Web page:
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Improving the health of the population in Romania by increasing TB control

Project financed by the Norwegian Grants 2009 - 2014, within the RO 19 - Public Health Initiative.

Interview with Mr. Răzvan Vulcănescu, Undersecretary of State within the Ministry of Health

This year, the Romanian Government passed the National Tuberculosis Control Strategy, a commendable decision that was received with optimism by all stakeholders. The strategy’s objectives, to be reached by 2020, aim mainly to ensure universal access to rapid diagnostic methods, to diagnose at least 85% of all the estimated cases of sensitive and multidrug-resistant tuberculosis (MDR-TB), to successfully treat at least 90% of the new cases and at least 85% of re-treatments, to successfully treat 75% of the multidrug-resistant tuberculosis cases, to decrease the disease incidence and to improve the healthcare system capacity to control tuberculosis.
The Ministry of Health is currently the Operator of the “Public Health Initiatives” programme, through which the Norway Grants 2009 – 2014 finance the project Improving the Health Status of the Romanian Population in Romania by Increasing Tuberculosis Control. The project’s major components concern the increase of the rapid diagnostic capacity for multidrug-resistant tuberculosis, the provision of the correct, complete and quality treatment for MDR-TB patients, measures for maintaining treatment compliance and, last but not least, the development of a functional network of TB laboratories and facilities countrywide, with modern equipment and trained staff, in order to enhance the capacity for tuberculosis control.
Mr. Răzvan Vulcănescu, Undersecretary of State within the Ministry of Health, has given us an interview in which he spoke about the role of this project in the context of the National Tuberculosis Control Strategy and the way in which the institution he represents will ensure the sustainability of the implemented interventions.

So, mister Undersecretary, what is the role of the project Improving the Health Status of the Romanian Population in Romania by Increasing Tuberculosis Control in the implementation of the National TB Control Strategy 2015-2020?

Thank you for addressing this subject in this interview, one that we also consider very actual and very important, and we appreciate the collaboration we have with the Marius Nasta Institute and its partners in this project. Before I answer your question, I would like to make a little introduction, because just like this project comes to support the National Tuberculosis Control Strategy, the National Tuberculosis Control Strategy is part of our Health Strategy called Health for Prosperity, which we passed last year, by Government Decision, an initiative that has been built over the course of several years. I started this initiative, as coordinator of the working group at that time (2012), which aimed at bringing together the entire medical community responsible in Romania in order to build this health strategy to which we could all contribute and make sure it would help us solve the major health problems we are facing. I was very glad that the final outcome was this strategy, which was passed at the end of 2014 by the Government of Romania. It is very important to remember that it is part of the Partnership Agreement with the European Union for the programme period 2014 – 2020 and that it seeks to ensure the necessary funding for a complementary financing to what is provided by the Government, and the funding necessary for us to be able to control the major public health problems that we are facing. Obviously, after the National Health Strategy was passed, the National Tuberculosis Control Strategy followed and it was precisely in order to support this strategy that we were very happy with the existence of the Norway Grants that we tried to use in order to cover those very gaps that were not covered by our Government funds, or as a supplement to the allocated money. So, there are elements of complementarity, elements of similarity, but, of course, our main purpose is to seek and support, in all our initiatives, the control of tuberculosis in Romania.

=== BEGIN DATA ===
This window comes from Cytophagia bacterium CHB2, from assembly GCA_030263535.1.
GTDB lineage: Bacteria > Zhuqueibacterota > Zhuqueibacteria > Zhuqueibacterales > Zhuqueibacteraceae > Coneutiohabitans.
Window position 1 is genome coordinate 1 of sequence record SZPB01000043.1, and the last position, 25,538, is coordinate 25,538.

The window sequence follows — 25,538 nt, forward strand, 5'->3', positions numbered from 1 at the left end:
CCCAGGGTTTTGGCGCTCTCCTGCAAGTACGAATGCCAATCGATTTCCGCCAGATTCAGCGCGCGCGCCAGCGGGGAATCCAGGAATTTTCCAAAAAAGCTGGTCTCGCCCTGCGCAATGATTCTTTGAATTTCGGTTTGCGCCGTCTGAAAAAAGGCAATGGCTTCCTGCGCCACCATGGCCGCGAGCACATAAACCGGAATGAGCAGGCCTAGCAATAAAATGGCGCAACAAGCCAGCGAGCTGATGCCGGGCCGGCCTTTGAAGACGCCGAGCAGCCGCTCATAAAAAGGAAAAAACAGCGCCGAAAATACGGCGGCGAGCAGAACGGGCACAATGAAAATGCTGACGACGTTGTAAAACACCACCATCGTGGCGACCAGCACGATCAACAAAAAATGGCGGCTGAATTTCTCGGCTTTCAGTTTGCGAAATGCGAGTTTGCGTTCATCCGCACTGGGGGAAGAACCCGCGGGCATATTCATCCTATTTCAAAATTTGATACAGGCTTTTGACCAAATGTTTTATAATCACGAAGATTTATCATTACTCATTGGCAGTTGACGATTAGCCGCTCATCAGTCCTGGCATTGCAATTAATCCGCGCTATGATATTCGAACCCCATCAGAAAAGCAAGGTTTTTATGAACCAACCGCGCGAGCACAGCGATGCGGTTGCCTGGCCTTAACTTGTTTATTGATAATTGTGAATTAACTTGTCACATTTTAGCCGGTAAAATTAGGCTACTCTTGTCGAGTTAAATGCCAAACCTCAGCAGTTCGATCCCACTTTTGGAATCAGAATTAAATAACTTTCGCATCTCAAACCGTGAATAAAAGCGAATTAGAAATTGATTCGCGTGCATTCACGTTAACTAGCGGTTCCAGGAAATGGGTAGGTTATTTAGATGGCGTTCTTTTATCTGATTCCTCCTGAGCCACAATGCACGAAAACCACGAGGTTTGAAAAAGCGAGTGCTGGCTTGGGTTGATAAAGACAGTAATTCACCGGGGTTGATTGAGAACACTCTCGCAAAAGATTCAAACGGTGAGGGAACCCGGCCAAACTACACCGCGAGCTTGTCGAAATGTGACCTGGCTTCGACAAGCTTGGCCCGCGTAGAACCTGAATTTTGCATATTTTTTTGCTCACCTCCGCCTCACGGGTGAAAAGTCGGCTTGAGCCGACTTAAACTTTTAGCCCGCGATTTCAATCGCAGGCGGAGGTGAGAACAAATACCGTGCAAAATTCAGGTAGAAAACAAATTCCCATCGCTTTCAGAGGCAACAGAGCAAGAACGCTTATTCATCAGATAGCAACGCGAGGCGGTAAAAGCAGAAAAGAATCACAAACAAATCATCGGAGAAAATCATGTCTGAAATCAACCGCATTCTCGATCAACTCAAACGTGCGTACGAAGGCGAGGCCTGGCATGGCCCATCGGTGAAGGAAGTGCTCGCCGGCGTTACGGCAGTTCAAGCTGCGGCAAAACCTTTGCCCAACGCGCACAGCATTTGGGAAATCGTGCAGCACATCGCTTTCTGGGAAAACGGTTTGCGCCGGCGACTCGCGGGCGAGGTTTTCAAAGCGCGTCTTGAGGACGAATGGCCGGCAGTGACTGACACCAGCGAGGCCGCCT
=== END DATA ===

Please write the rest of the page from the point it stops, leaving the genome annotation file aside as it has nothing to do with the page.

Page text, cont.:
What are the plans of the Ministry of Health in order to ensure the sustainability of the interventions implemented in Romania through the two projects which, at this moment, come to support the Strategy? (I’m talking about the two major national projects: Project RO 19.01, financed by the Norway Grants, and ROM-T-RAA, financed by the Global Fund to Fight AIDS, Tuberculosis and Malaria. Under these two projects, Romania receives support for ensuring the rapid and qualitative diagnostic, the correct, continuous and complete treatment for the patients with MDR/XDRTB, the start of the reform in relation to the outpatient care of TB patients through social support services, in order to maintain compliance, the early detection of TB cases among vulnerable populations – the homeless and the injecting drugs users.

What you have mentioned are in fact the objectives that we would like to reach by implementing these projects. In fact through the two projects, Romania receives support for ensuring rapid and qualitative diagnostic and continuous and complete treatment for TB and MDR-TB cases, practically the beginning of the reform of outpatient care for TB patients, through social support services, in order to maintain compliance and actively detect TB cases among those vulnerable populations (here we can think of the homeless or people of a certain ethnic origin, or users of injecting drugs). The interventions financed from the Norway Grants and from other international funds as well, will be taken over and will be ensured the amounts and financing resources in accordance with the National Tuberculosis Control Strategy.
I would also like to present a part of the concrete results that we have already obtained through the implementation of the two projects. Specifically, speaking about the activities set out in each project, we can say that, halfway through, we already have palpable results that motivate us to take these projects further as they have been carried out so far. First of all, with regards to the strengthening of the capacity to control the TB epidemics, I can tell you that more than one third of the pulmonology medical staff has been trained on TB control since the beginning of the project. The total number is 600 professionals. Furthermore, if we consider the activity related to the strengthening of the rapid diagnostic capacity for TB and MDR TB cases and the increase of the detection rate when using rapid diagnostic method that are standardised in terms of quality, the methods that we used until now will be doubled by much more efficient methods and, in the following two months, at most, along with the existent tests, we will also have available the GeneXpert tests that can give the diagnostic for TB and for Rifampicin resistance. This test can give a result in two hours. Also, since April 2015, over 6600 persons have been tested, of which 1643 were detected with tuberculosis and 171 with multidrug-resistant tuberculosis. So, we already see real results and we begin to identify and treat patients from the risk categories that we have on record. Also, starting this month –September 2015 – we will also have available under the project the vehicles that will carry the samples from the peripheral laboratories to the regional and national reference laboratories, in order to ensure a correct and rapid diagnostic.